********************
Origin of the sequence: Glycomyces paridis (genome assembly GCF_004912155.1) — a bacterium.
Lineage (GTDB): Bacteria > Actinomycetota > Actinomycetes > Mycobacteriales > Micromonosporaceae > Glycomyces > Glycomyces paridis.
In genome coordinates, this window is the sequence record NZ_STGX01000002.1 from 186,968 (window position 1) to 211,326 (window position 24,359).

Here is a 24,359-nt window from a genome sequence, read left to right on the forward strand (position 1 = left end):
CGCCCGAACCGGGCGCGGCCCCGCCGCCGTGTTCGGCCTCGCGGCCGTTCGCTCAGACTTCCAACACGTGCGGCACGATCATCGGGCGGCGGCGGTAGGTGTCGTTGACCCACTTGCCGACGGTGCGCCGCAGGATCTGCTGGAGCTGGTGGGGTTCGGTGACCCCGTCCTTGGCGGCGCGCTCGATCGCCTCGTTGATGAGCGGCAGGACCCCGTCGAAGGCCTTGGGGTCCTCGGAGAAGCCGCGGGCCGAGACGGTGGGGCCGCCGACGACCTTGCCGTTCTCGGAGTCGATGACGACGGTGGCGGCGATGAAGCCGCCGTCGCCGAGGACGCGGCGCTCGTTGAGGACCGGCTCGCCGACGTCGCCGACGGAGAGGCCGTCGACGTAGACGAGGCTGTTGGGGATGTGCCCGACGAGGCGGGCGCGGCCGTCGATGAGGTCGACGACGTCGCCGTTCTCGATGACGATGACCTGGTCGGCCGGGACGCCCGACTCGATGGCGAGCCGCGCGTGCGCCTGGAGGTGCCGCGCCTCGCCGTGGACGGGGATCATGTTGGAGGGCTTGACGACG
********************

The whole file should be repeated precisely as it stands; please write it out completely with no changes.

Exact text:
Origin of the sequence: Glycomyces paridis (genome assembly GCF_004912155.1) — a bacterium.
Lineage (GTDB): Bacteria > Actinomycetota > Actinomycetes > Mycobacteriales > Micromonosporaceae > Glycomyces > Glycomyces paridis.
In genome coordinates, this window is the sequence record NZ_STGX01000002.1 from 186,968 (window position 1) to 211,326 (window position 24,359).

Here is a 24,359-nt window from a genome sequence, read left to right on the forward strand (position 1 = left end):
CGCCCGAACCGGGCGCGGCCCCGCCGCCGTGTTCGGCCTCGCGGCCGTTCGCTCAGACTTCCAACACGTGCGGCACGATCATCGGGCGGCGGCGGTAGGTGTCGTTGACCCACTTGCCGACGGTGCGCCGCAGGATCTGCTGGAGCTGGTGGGGTTCGGTGACCCCGTCCTTGGCGGCGCGCTCGATCGCCTCGTTGATGAGCGGCAGGACCCCGTCGAAGGCCTTGGGGTCCTCGGAGAAGCCGCGGGCCGAGACGGTGGGGCCGCCGACGACCTTGCCGTTCTCGGAGTCGATGACGACGGTGGCGGCGATGAAGCCGCCGTCGCCGAGGACGCGGCGCTCGTTGAGGACCGGCTCGCCGACGTCGCCGACGGAGAGGCCGTCGACGTAGACGAGGCTGTTGGGGATGTGCCCGACGAGGCGGGCGCGGCCGTCGATGAGGTCGACGACGTCGCCGTTCTCGATGACGATGACCTGGTCGGCCGGGACGCCCGACTCGATGGCGAGCCGCGCGTGCGCCTGGAGGTGCCGCGCCTCGCCGTGGACGGGGATCATGTTGGAGGGCTTGACGACG